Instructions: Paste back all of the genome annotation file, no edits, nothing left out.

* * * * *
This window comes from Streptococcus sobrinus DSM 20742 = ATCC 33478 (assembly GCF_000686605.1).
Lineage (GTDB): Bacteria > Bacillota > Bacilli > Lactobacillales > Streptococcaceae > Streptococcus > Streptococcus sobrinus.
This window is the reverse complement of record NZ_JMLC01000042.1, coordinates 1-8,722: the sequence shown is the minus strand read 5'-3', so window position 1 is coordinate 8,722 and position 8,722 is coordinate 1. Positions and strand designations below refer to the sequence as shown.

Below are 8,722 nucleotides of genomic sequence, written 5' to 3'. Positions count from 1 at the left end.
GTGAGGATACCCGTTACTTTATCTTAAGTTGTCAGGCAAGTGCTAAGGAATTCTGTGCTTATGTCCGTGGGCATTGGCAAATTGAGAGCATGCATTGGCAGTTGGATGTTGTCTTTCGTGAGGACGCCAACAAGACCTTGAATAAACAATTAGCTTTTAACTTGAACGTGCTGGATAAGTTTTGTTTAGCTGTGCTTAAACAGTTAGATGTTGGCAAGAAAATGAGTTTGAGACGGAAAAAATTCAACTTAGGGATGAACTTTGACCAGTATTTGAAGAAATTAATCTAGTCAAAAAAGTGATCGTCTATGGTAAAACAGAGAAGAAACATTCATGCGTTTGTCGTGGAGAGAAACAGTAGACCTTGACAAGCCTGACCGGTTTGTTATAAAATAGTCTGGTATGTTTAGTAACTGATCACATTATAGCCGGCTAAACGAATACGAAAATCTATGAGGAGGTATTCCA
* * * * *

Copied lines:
This window comes from Streptococcus sobrinus DSM 20742 = ATCC 33478 (assembly GCF_000686605.1).
Lineage (GTDB): Bacteria > Bacillota > Bacilli > Lactobacillales > Streptococcaceae > Streptococcus > Streptococcus sobrinus.
This window is the reverse complement of record NZ_JMLC01000042.1, coordinates 1-8,722: the sequence shown is the minus strand read 5'-3', so window position 1 is coordinate 8,722 and position 8,722 is coordinate 1. Positions and strand designations below refer to the sequence as shown.

Below are 8,722 nucleotides of genomic sequence, written 5' to 3'. Positions count from 1 at the left end.
GTGAGGATACCCGTTACTTTATCTTAAGTTGTCAGGCAAGTGCTAAGGAATTCTGTGCTTATGTCCGTGGGCATTGGCAAATTGAGAGCATGCATTGGCAGTTGGATGTTGTCTTTCGTGAGGACGCCAACAAGACCTTGAATAAACAATTAGCTTTTAACTTGAACGTGCTGGATAAGTTTTGTTTAGCTGTGCTTAAACAGTTAGATGTTGGCAAGAAAATGAGTTTGAGACGGAAAAAATTCAACTTAGGGATGAACTTTGACCAGTATTTGAAGAAATTAATCTAGTCAAAAAAGTGATCGTCTATGGTAAAACAGAGAAGAAACATTCATGCGTTTGTCGTGGAGAGAAACAGTAGACCTTGACAAGCCTGACCGGTTTGTTATAAAATAGTCTGGTATGTTTAGTAACTGATCACATTATAGCCGGCTAAACGAATACGAAAATCTATGAGGAGGTATTCCA